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Much has been said about the recent G7 decision to pursue a base global tax rate of at least 15% (the Global tax rate). Some call it the twilight of offshore jurisdictions. Should Jersey be worried?
The initiative appears to be aimed at well-known multinationals who use the gaps in the international financial system to minimize their tax contributions.
The implementation of a worldwide tax rate would, on its face, remove Jersey’s ability to provide an inviting business environment for doing business. However, the impact of the proposals may be less severe than the headlines suggest. This article explains why a headline tax rate might not be too tight after all.
Global tax rate could help Jersey shed its reputation as a ‘tax haven’
The “Zero-Ten” corporate tax system, under which corporation tax is set at 0% for most Jersey companies, was introduced over ten years ago. Following the harsh comments that Jersey received from the European Parliament’s TAX Committee in 2016 regarding the 0% rate, Zero-Ten must now be reformed anyway. No matter how convincing Jersey’s arguments have been to refute the (unfair) perception that this is a tax haven, the 0% rate remains an albatross around the island’s neck from a point of view. public relations.
A global tax rate would redefine Jersey’s role in the world of financial services.
Global tax rate can help rebalance Jersey tax revenues
The Zero-Ten system may not have helped the personal finances of the local population too much, either; he played an important role in shifting the island’s tax revenues from being paid primarily by corporations, to being primarily paid by individuals.
Before the introduction of Zero-Ten, foreign entities paid £ 600 per year to register in Jersey. Following the introduction of Zero-Ten, this fee fell to £ 0. In 2002, corporate tax income represented 57% of Jersey’s total tax pot, and personal income only represented 43%. The latest published figures show that the tax paid by businesses now accounts for just 19.5% of revenue, with local residents paying the rest.
The introduction of Zero-Ten may have forced the government to introduce the GST and attract more white-collar workers and immigrants ‘2.1 (e) s’, to make up for the corporate tax shortfall. The resulting population growth may have pushed up the cost of living on the island and pushed up house prices.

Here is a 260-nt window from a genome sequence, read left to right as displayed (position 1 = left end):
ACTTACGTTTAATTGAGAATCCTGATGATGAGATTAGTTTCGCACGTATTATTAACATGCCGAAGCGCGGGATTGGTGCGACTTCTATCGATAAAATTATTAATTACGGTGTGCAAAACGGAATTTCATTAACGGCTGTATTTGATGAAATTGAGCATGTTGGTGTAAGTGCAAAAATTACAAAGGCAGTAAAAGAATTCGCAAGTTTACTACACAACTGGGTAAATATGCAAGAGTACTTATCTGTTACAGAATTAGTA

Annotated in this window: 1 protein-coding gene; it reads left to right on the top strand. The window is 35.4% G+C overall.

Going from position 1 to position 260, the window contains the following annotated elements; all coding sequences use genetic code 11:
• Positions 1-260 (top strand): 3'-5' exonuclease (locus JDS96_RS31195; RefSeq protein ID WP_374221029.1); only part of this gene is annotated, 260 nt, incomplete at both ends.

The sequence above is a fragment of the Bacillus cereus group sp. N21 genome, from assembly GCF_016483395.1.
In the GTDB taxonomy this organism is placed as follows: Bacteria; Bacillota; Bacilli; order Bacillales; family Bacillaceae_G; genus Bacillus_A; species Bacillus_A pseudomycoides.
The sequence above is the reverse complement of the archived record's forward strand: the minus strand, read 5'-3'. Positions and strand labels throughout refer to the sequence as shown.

A global tax rate is expected to increase Jersey’s corporate tax, which could, in turn, reduce pressure on local residents to cover Jersey’s long-term budget deficits.
The global tax rate will not be introduced for some time, giving Jersey time to adjust and prepare
Comprehensive tax rate proposals are still in their infancy. Once they are finalized by the G7, which will not be an easy negotiation in itself, they will have to be approved by the G20 led by a hostile China.
Surprisingly, the global tax rate can meet the most resistance from individual states and lobbyists in the United States themselves. Delaware and other low-tax jurisdictions such as Florida and Nevada are arguably the world’s worst offenders when it comes to tax transparency; they will likely fight tooth and nail against President Biden’s proposals.
All countries agree that the provisions will only be adopted globally when they can be applied equally everywhere. Without a level playing field, no country will be required to implement a new tax system that puts it at a competitive disadvantage.
In short, Jersey has time on its side to adapt its tax code and its ‘Jersey PLC’ marketing to take advantage of the opportunities that a global tax rate could bring. Jersey’s relative agility compared to its bigger rivals may allow it to reinvent itself to stay relevant in a world with a base global tax rate.
A basic global tax rate may not have a significant impact on Jersey’s financial services industries
The main driver behind the introduction of the basic global tax rate is to ensure that the highly profitable multinationals such as Apple, Facebook, Amazon and Google pay their fair share into government coffers. These companies are expected to be the hardest hit by the G7 proposals which will focus intensely on them.
However, it is likely that Jersey’s blue chip industries – the private funds and private wealth management sectors – will either be exempt from these corporate tax proposals or will not be affected in the first place. The current G7 proposals are relatively limited and investment funds, which provide a valuable gateway to the UK and the EU for capital, are unlikely to be targeted.
The content of this article is intended to provide a general guide on the subject. Specialist advice should be sought regarding your particular situation.
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